This description certainly corresponds with the “hard” facts offered by neuro-science when it assumes that consciousness is based on affect, making it impossible to grasp fully in terms of cognitive faculties alone. These affective layers are defined as subcortical structures that are active long before any consciousness, making consciousness appear as something far more widespread, not limited to human consciousness. Cognitive psychologist Jaak Panksepp thus argues that “we should remain open to the possibility that the fundamental ability of neural tissue to elaborate primary-process forms of affective experience evolved long before human brain evolution allowed us to think and to talk about such things.”52 And biochemist Nick Lane insists that even if feelings are physical, they are not material, but merely a neural construct: “But if feelings are no more than neurons doing their thing, why do they seem so real, why are they so real? […] because they have real meaning, meaning that has been acquired in the crucible of selection, meaning that comes from real life, real death.”53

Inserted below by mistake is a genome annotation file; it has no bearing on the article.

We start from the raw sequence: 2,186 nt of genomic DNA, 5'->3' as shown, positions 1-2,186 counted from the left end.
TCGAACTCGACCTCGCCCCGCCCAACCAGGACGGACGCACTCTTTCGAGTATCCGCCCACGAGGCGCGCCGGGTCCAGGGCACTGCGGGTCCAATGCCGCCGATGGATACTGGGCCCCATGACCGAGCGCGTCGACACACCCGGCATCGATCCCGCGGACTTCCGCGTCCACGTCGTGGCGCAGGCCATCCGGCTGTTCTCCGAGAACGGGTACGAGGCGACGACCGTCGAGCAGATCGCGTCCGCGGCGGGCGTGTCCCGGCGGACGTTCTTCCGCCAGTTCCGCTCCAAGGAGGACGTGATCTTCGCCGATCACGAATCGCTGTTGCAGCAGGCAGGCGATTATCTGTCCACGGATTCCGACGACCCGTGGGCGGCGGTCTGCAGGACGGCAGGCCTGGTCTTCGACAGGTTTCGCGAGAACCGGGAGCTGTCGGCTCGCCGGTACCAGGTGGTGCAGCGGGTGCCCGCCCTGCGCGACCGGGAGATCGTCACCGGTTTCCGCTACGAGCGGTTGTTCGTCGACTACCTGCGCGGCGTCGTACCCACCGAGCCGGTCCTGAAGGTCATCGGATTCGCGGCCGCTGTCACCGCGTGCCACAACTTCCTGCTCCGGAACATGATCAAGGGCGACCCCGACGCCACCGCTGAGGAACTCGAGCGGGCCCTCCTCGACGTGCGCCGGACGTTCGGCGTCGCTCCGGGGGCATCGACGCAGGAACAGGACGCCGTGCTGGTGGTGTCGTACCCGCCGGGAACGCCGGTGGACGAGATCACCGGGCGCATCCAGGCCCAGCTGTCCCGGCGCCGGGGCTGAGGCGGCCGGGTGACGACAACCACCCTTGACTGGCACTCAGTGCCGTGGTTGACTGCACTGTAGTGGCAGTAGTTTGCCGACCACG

This kind of affective knowledge can be now found both in fictions like Stieg Larsson’s The Girl with the Dragon Tattoo54 and in a positive valuation of autistic persons in real life.55 In the novel, towards the end of his successful cooperation with Lisbeth Salander (the eponymous girl with the dragon tattoo), Mikael Blomkvist remarks that she must have something like Asperger’s syndrome: autistic as far as people and her surroundings are concerned, but brilliant at identifying patterns and structures, brilliant at hacking networks and computers, and even more brilliant at following clues.56